The grid operator plans to install a total of around 9,000 SVRs with the field controller. Moreover, the ten major grid operators in Japan also plan to make IEC 61850-based specifications common to their DASs that include the proposed method for scheduled setting value management.

Figure 8 – SVR with the field controller installed on a pole in practical use

Figure 9 – Grid operators in Japan (cited from [16], the red rounded rectangle is added by the authors)

The test results and achievements indicate that the proposed method for setting value management is feasible for SVR control in the distribution automation system.

4.3.2.   Usability for other purposes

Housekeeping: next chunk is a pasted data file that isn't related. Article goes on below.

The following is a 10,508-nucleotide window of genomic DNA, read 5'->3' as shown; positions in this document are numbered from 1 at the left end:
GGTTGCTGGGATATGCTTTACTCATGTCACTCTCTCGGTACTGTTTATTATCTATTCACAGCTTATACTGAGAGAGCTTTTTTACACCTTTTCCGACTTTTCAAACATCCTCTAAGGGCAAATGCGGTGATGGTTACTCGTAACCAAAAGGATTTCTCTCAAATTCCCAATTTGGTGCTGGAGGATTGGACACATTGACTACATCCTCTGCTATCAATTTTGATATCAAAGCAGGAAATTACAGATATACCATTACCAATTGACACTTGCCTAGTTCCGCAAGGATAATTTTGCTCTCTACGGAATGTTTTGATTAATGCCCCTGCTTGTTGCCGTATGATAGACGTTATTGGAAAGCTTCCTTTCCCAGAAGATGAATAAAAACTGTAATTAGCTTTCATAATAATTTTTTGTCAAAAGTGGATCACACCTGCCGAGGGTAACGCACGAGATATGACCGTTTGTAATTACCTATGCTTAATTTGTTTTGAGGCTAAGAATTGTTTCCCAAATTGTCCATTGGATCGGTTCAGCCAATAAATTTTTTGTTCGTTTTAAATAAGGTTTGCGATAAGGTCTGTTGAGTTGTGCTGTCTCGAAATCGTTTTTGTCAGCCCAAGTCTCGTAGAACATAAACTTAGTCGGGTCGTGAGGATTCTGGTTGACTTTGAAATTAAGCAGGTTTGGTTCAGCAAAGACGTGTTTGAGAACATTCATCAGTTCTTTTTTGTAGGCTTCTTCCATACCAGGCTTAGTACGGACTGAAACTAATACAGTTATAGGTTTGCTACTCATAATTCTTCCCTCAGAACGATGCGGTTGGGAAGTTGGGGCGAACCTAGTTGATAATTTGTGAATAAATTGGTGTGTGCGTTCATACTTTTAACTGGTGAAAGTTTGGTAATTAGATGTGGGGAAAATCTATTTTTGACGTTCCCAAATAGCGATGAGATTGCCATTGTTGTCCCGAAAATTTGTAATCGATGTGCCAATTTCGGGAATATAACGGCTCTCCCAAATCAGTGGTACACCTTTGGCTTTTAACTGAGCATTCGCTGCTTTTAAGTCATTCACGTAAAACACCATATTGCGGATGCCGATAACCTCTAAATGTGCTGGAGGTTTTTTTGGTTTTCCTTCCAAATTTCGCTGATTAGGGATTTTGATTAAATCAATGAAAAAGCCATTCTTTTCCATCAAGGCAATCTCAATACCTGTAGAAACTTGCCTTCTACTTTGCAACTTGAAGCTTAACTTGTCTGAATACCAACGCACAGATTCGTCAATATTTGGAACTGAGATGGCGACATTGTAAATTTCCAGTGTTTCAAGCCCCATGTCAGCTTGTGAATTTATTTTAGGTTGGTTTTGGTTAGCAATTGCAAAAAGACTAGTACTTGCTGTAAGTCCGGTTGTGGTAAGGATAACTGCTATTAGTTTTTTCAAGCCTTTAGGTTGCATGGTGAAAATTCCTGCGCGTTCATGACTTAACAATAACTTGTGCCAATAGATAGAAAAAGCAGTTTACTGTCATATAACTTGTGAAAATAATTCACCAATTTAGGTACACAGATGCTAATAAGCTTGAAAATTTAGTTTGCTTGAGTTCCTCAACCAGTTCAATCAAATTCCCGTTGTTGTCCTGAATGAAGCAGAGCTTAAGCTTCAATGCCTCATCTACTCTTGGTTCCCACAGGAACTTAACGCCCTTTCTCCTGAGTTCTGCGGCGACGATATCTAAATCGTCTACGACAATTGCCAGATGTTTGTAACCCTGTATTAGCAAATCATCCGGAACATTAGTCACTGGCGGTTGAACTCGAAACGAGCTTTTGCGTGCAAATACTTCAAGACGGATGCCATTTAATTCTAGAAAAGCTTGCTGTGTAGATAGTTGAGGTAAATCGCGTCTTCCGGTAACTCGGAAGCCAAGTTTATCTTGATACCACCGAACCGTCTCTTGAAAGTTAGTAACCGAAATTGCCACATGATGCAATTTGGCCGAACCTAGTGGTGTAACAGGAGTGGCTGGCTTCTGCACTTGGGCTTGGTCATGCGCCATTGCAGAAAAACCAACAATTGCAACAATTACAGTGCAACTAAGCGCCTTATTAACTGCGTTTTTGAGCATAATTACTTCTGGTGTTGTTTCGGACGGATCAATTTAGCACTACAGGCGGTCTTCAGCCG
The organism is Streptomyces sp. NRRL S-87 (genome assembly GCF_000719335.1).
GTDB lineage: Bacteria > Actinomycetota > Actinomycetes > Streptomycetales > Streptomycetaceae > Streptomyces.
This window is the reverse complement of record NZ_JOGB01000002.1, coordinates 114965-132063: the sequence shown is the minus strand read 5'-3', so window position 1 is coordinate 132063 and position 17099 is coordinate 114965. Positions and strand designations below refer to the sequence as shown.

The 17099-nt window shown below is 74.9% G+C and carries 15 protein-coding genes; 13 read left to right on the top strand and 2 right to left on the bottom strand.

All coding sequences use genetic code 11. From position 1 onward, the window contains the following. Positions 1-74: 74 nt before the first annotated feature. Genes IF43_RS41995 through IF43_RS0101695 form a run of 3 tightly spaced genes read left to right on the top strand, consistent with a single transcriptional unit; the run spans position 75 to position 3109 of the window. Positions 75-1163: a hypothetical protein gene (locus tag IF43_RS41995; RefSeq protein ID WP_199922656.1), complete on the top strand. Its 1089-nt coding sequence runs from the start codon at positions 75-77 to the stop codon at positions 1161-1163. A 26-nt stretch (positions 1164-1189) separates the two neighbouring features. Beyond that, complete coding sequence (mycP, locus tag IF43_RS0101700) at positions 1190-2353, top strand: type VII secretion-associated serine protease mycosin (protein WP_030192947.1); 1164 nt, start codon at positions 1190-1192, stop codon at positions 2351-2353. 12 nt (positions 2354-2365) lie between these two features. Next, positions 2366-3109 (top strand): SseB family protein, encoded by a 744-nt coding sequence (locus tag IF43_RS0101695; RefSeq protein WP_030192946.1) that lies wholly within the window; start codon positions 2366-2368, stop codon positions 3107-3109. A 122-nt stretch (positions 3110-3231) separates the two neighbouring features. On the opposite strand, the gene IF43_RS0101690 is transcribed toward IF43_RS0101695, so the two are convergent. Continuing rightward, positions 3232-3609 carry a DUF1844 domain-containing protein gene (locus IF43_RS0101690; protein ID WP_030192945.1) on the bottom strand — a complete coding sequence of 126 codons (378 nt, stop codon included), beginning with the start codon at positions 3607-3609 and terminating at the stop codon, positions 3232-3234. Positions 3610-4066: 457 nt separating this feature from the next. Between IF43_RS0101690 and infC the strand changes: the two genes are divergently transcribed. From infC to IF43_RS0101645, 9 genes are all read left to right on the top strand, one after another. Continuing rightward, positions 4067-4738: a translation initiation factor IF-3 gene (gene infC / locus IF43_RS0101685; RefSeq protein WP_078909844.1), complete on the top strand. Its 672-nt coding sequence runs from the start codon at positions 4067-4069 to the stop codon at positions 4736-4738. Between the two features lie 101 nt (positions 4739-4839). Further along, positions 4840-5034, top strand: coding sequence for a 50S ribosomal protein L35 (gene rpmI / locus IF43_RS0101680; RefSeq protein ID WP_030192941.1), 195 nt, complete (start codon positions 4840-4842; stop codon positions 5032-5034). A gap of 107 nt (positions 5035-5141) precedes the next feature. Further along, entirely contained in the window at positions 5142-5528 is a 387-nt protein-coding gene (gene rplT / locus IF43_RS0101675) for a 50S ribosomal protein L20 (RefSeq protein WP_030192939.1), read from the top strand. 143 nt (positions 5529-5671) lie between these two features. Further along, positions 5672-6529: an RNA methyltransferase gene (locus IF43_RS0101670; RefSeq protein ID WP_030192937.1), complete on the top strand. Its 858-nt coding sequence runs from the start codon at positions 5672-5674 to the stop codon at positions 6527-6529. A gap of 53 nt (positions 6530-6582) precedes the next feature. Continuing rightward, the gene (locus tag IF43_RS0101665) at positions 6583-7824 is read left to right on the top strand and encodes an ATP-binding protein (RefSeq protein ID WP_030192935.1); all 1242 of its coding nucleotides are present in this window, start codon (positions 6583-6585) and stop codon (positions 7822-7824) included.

Distribution automation systems owned and operated by other grid operators in Japan also usually adopt schemes using setting values to control SVR. These schemes may differ slightly in minor aspects, but the proposed method could be applied to them, given flexibilities about the number of entries and the interval per entry. In addition, the number of FSCH instances is almost the same as those in the distribution automation system having already used the proposed method. Even where setting values are dynamically changed, repeated updating by the master unit suffices to apply the dynamically changed values to SVR control and its performance could satisfy grid operator requirements. These circumstances suggest potential to implement and operate the proposed method in other distribution automation systems in Japan.